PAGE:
David, Thank you for the information on your 3x R.pomifera. It expands on what I suspected might happen when polyploid pollen is used on a member of the Caninae section. I agree that there must be a gene or genes on the univants that is preventing them from pairing. Perhaps the bivant from the non-Caninae will be able to overcome this and pair up with them.

The 3x R.pomifera is quite a remarkable plant. I think a second embryo from a seed would be very easy to miss. A seedling from an unferilized egg that is highly fertile must be rare. It looks very promising for integating R.pomifera characteristics into a repeat blooming tetraploid. You will have to keep us up to date on this.

How often do think these synergid or unfertilized eggs happen? They might be the best way to get Caninae chacteristics into modern repeat roses.

I was origonally thinking that first crossing the Caninae with a hexaploid might help stablize the meiosis. Then crossing the offspring with a repeat blooming tetraploid.

I now think, like you, that it might be faster to cross with a repeat blooming tetraploid right off the bat. Hopefully there will be chromosome pairing of two different genomes. You could then either cross two of the resulting siblings or back to a repeat blooming tetraploid. Hopefully this second generation would have repeat bloom and the Caninae charctaristics you wanted to incorporate.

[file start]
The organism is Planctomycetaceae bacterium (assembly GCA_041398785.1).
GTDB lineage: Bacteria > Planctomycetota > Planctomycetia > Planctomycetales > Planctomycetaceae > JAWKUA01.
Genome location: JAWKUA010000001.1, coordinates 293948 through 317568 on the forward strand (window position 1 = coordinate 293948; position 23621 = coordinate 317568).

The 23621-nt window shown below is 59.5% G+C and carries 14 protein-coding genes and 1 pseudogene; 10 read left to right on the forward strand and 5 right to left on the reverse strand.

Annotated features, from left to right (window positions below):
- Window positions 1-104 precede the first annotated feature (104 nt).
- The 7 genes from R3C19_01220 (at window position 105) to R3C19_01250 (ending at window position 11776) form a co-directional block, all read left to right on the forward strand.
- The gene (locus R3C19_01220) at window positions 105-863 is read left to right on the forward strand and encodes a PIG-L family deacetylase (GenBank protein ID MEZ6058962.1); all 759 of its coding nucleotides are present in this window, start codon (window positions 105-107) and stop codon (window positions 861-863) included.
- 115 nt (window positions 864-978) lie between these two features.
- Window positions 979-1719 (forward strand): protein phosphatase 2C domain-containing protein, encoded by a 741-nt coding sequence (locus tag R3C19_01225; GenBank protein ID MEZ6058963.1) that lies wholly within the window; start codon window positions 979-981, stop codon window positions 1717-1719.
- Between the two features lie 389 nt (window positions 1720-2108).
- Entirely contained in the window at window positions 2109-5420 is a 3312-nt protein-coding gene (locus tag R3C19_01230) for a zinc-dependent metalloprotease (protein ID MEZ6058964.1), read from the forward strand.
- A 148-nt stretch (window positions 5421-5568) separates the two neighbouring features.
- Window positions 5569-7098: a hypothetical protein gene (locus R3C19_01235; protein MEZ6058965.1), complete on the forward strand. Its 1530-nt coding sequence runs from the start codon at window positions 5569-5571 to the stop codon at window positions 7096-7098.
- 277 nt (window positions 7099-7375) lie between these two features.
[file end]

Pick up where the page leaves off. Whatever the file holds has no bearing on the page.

Paul, I would have never guessed that R.moyesii’Geranimum’ would have been hardy to zone 3. That and Kinistino look like they will be excellent choices to work with. You will have to keep us up to date on your progress.

The R.acicularis that I have are seedlings and probably won’t bloom for another two years, so I won’t be able to experiment with them for a while.


Hi Paul, Twin embryos with one derrived from a synergid doesn’t happen too often. I have only had a few confirmed cases. ‘Dorcas’ has produced two 2x/4x twins. I have also gotten a haploid out of Rise N Shine that is yellow! Unfortunately it isn’t fertile- no anthers and doesn’t set hips. I think the key for generating haploids is to try to get a lot of them and then hopefully have some with fertility. Unfortunately, the haploids out of ‘Dorcas’ died. They grew very well at first and bloomed well. They just eventually fell apart and died. I think that the reason I’ve been able to observe twins is just because I germinate seedlings in baggies and transplant them at an early stage and can see and baby twins.

I’m excited and thankful for the 3x pomifera. It actually seems a bit more vigorous than its 4x twin. Cytogenetics and chromosome pairing and contributions sure are interesting.



Hi David, I read Ann P. Wylie’s article “Why the Caninae roses are Different” again. It discribes the very same observations that you are seeing. She even talks about a plant derived from an unfertilized egg. It’s encouraging to see that when non-Caninae chromosomes are introduced some of the Caninae univalents also pair up. It’s also interesting that lower tempatures allow more univalents to pair up. So if one pollenates in the morning or on a colder day, they might get better results.

It’s too bad your other haploids haven’t worked out for you. I also germinate small lots in baggies. I’ll have to keep an eye out for them.

Thanks, Paul